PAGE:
KC's View:

    Published on: April 20, 2018

    • MNB has reported in the past about MoviePass, which is a new system that allows people to spend $9.95 for a monthly pass that will allow them to see one movie in theaters every day of the month. While it doesn’t work in every theater or for every movie, and has met some resistance from some theater companies, MoviePass is seen as a real boon both to frequent moviegoers as well as to occasional moviegoers who think that it is too expensive.

    Now, Variety reports that “an independent auditor has raised ‘substantial doubt’ about MoviePass’s ability to continue operating as ‘a going concern’,” especially after a year in which it lost more than $150 million.

    The auditor predicts that even if MoviePass gets additional investment money, it could take years to become profitable; the company, however, continues to maintain that it will move into profit sometime next year.
    KC's View:

    Published on: April 20, 2018

    …will return.
    KC's View:

    Published on: April 20, 2018

    We lost a treasured member of our family yesterday.

    More than 13 years ago, I was reluctant to get a new puppy. We’d had a great dog - a three-legged Golden Retriever mix named Kipling - for a long time, and I just couldn’t imagine replacing her. Mrs. Content Guy and our kids were insistent, though, so I presented them with what I figured would be a deal breaker. We could get a puppy, I said, as long as I got to name it.

    Suddenly, we had a puppy, a Yellow Lab who was impossibly cute. I named her Buffett.

    For the past 13-plus years, whenever I’d sit down at the desk or kitchen counter to write, Buffett would sort of wrap herself around my feet and try to get as close to me as she could. Whenever I’d come home from a trip, I could always count on the fact that Buffett would be the member of the family who would be happiest to see me. I don’t think it was just that I was a soft touch for a cookie or some other forbidden food that I’d sneak her when nobody was looking, though that probably helped. We just … connected.

    In the morning, when we’d go out to get the New York Times that had been delivered to our driveway, it was always one of her great pleasures to wrestle it off the ground and carry it into the house. I can’t quite remember teaching her to do that, but she was good at it; the paper sometimes would end up having a few bite marks, but who could be mad at her.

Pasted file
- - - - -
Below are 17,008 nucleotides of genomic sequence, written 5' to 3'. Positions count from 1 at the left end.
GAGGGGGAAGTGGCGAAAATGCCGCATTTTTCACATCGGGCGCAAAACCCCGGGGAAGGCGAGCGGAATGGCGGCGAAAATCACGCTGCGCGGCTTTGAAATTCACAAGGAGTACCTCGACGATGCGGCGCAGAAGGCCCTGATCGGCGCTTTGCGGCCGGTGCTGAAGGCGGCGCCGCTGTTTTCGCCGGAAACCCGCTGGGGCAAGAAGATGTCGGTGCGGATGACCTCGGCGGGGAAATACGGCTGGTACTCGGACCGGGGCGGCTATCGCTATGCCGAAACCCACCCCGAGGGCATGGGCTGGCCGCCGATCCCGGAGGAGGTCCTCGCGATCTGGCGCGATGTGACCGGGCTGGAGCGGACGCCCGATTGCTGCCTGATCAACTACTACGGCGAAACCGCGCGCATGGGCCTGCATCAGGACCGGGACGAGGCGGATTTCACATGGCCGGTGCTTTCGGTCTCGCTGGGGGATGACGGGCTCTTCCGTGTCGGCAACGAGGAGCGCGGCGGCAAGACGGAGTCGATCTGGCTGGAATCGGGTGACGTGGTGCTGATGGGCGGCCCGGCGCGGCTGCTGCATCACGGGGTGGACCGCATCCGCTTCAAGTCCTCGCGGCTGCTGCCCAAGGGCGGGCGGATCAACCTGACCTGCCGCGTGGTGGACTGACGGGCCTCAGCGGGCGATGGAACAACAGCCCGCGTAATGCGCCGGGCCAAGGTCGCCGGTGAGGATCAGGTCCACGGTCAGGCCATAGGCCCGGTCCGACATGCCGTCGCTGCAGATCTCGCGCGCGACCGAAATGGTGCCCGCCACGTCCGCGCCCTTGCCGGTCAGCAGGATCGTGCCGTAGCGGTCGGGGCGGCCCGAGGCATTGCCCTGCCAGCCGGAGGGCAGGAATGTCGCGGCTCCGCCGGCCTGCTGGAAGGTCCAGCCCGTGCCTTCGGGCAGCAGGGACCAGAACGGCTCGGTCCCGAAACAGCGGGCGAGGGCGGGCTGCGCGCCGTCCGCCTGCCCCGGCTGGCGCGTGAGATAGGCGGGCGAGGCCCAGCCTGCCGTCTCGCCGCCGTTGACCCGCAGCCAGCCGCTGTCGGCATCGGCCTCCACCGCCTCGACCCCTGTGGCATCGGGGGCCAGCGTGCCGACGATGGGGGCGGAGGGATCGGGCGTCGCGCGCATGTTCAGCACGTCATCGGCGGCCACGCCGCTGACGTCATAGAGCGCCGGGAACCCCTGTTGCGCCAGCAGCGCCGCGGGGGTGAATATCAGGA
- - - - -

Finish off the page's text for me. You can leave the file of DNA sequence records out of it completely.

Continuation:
Buffett also had this tail that was like a lethal weapon - big and strong and, because she almost always was happy, constantly wagging.

    Over the past year or so, Buffett started to slow down a bit. Some mornings, she couldn’t quite get the paper all the way into the house. She slept more, but always close to me when I was writing. And then, during the past six months, she’d often need to get up at 3 or 4 in the morning to go outside, and so I started sleeping downstairs on the couch so I’d be near her and aware of when she needed to go outside. She still had a great appetite, though, so until she was put on a restricted diet I started making her an egg every morning. She seemed to appreciate it.

    It wasn’t just me, of course. Everybody else in the house paid special attention to Buffett as she went into an inevitable but sad decline. Especially my daughter, Allison, who’d hang with her in front of the fireplace and put dog beds in every room in the downstairs of our house to make sure that Buffett always could find a place to be comfortable.

    One of the things that the vet told us was that as Buffett went into physical decline, she’d probably disconnect from us and be less social; it would be her way of telling us that it was time. But that never happened. Even when she couldn’t move, Buffett continued to be the most loving dog imaginable, struggling to be as close to us as she could whenever she could. It was almost as if she were consoling us, offering us every last bit of love that she had.

    I won’t go into the details here - mostly because I’ll start to cry on my laptop - but yesterday we came to the end. It was time. I was away at a speaking engagement, but my wife, son and daughter took Buffett to the vet, along with one of her beds and favorite pillow, and said a tearful goodbye as Buffett peacefully left the world she’d made so much better for all of us.

    I’m back at home now. Drove all night from Buffalo, because I needed to be here. The house seems empty, and Buffett wasn’t there to greet me. I’m actually going to miss taking her for 4 am walks. I’m going to hate bringing in the Times by myself. I’m going to miss feeling her body wrapped around my feet as I write.

    I look at one of Buffett’s beds, just across from my desk, and see the indent of her body still there.

    I guess I am going to cry on my laptop after all.

    KC's View: